The Witcher’s first episode is so awful that if you want to watch the show, I recommend skipping straight onto episode 2. This kind of situation is why Wikipedia plot recaps were invented. Along with being sexist, dull, and poorly written, the basic filmmaking in that first episode is downright bad. The lighting and digital color correction would be subpar for a dream sequence in an old Stargate episode, never mind a big-budget Game of Thrones wannabe. It’s very clearly a tester pilot that should never have been aired, and the quality picks up immediately in episode 2.
CREATOR: Lauren Schmidt Hissrich
With muddled storytelling, unmemorable worldbuilding, and a bland lead actor, ‘The Witcher’ doesn’t measure up to the panache and thrills of ‘Game of Thrones.’
Based on the fantasy novels by Andrzej Sapkowski, most viewers will probably know The Witcher from its video game adaptations, where the mutant warrior Geralt of Rivia roams around as a freelance monster hunter. The show takes much of its aesthetic from the games (including Henry Cavill’s chiseled appearance; an eerily good fit for Geralt), but the plot content is noticeably different. For one thing, there are far more female characters, and showrunner Lauren Schmidt Hissrich hired a relatively diverse cast for the quasi-European fantasy setting.
While Cavill is the famous face, it’s actually a three-lead show with three distinct storylines, co-starring the Anya Chalotra as the trainee witch Yennefer, and Freya Allan as Ciri, a fugitive teen princess. These two young women are much more interesting than Geralt, partly because they have solid character arcs, but mostly because Henry Cavill is a block of beautifully carved wood.
Geralt is already kind of a hard sell, performance-wise: A stoic, laconic action hero whose magical mutations make him less emotional than normal humans. To make him a compelling character, you need a level of subtlety and gloomy charisma that Henry Cavill simply does not possess. He’s a skilled athlete and I know people are looking forward to Geralt’s steamy bathing scenes, but as soon as he has to give a speech or provide a dramatically important reaction shot, things fall apart. Even in that dodgy pilot episode, the teenage Freya Allan was acting him off the screen. His wig, I might add, does not help. Combine that with the black eyeliner Geralt sprouts when he drinks a power-up potion (yes, that’s a thing), and you sense a definite hint of 1990s vampire TV.
Tonally, The Witcher is an odd mix between the adult-rated grit of the Game of Thrones era, and the episodic storytelling of classic fantasy shows like Xena: Warrior Princess—without the sense of humor, unfortunately. Geralt mostly gets monster-of-the-week missions, sometimes accompanied by his sidekick Jaskier (Joey Batey), whose role is roughly akin to Paul Bettany’s hilarious turn as Chaucer in A Knight’s Tale. Entertainingly frivolous, he’s a bard who becomes Geralt’s hypeman as they travel between towns that need a Witcher’s monster-slaying services. It’s an old idea to pair a gruff character with a zany, Disney-style sidekick, but it works. Batey brings charm to corny musical numbers that belong in a totally different show (oh Galavant, how I miss you!) while Geralt looms dourly in the background.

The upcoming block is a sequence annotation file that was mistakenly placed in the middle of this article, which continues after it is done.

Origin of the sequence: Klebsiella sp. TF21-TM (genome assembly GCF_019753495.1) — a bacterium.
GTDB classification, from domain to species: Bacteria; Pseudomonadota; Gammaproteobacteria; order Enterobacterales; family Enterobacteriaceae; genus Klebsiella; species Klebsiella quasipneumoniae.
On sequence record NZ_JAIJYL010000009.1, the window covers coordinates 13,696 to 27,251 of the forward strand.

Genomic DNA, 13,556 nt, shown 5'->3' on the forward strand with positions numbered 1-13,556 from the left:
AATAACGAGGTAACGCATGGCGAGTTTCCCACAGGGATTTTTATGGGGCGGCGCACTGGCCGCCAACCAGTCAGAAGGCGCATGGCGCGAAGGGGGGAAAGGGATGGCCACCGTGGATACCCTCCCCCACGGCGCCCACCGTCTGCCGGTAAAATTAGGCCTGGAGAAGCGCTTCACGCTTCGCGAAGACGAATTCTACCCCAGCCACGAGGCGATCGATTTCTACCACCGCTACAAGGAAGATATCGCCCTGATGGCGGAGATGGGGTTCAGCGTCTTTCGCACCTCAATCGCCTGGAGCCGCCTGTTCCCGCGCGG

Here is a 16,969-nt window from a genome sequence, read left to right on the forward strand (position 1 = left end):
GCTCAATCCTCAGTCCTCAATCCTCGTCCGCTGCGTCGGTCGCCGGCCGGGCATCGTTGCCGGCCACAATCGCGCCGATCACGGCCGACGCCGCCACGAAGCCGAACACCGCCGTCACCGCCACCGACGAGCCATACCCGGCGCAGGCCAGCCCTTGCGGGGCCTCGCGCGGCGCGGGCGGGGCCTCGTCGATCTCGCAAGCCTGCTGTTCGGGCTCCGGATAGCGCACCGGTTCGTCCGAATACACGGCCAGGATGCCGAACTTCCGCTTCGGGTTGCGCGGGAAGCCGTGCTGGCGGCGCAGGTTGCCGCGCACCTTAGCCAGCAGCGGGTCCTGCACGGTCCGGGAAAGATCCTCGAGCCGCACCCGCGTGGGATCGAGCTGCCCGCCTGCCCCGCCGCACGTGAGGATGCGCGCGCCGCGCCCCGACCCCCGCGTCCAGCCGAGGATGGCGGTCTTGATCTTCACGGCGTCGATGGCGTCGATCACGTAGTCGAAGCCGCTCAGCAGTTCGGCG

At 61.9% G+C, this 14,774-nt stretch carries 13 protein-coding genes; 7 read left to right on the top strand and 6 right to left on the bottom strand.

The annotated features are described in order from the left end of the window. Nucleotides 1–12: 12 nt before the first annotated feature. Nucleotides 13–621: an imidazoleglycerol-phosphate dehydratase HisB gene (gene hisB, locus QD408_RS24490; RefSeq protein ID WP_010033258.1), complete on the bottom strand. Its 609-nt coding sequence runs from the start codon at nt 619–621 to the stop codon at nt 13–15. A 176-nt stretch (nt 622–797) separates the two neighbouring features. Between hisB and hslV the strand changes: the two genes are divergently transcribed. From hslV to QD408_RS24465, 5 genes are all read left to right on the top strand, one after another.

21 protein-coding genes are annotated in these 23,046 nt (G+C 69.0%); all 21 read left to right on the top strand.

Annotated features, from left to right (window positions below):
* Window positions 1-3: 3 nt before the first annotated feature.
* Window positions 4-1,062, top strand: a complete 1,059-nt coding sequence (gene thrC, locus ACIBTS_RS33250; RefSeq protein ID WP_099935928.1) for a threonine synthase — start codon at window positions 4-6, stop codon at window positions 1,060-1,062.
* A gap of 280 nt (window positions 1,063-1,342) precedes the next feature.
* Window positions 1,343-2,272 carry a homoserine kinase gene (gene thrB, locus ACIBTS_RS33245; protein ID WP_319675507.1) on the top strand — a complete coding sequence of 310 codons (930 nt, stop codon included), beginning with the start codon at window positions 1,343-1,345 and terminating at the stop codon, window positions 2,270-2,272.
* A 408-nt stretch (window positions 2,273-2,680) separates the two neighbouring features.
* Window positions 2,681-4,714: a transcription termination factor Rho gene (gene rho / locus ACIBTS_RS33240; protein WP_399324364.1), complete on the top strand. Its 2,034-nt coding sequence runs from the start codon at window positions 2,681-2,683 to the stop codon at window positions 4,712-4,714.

Netflix sent critics a list of forbidden spoilers as long as your arm, so there’s a limit to how much I can actually say here. A lot of story elements will be familiar to fans of the games, although I’m curious to see how much is understood by new viewers. Between Geralt’s adventures, and Yennefer and Ciri’s coming-of-age stories, the show features a hell of a lot of characters and locations, and I often found myself resorting to the Witcher game wiki to figure out what the hell was going on. For a show that really isn’t that complicated, it’s surprisingly confusing.
The Witcher might benefit from one of those elaborate maps that fantasy novelists love so much, preferably shown onscreen each time we move to a new location. We’re constantly traveling between villages and kingdoms, but it’s hard to keep track because all the castles got their decor from the same Medieval Ikea. The difference in local accents (Polish, English, Welsh, etc.) barely helps when the crowds of peasants are dressed the same, and we have little idea of the geopolitical situation aside from “elf racism exists.” Are we in Cintra? Skellige? Nilfgaard? More to the point, what are those places? I don’t want to lean too hard on Game of Thrones comparisons here, but for all that show’s faults, it wasn’t hard to differentiate between King’s Landing and Winterfell.
Based on five of the first season’s eight episodes, The Witcher isn’t something I’d recommend unless you’re already invested in watching Henry Cavill chop up CGI monsters. The best I can say is that the female characters are refreshingly well-written compared to the overall quality of the show, although you’d be amazed at how many magic spells require women to strip off. (Geralt’s various bathing scenes balance the scales somewhat, but seriously.)
Bolstered by the popularity of the video games, the show will probably attract an audience of fantasy fans over the holiday season, but The Witcher’s straightforward appeal is let down by muddled worldbuilding and a bland lead actor. I might forgive the confusing storytelling if there were any compelling relationships to dig into, but since all three protagonists are basically solo acts, there just isn’t enough to work with.
The Witcher is out now on Netflix.
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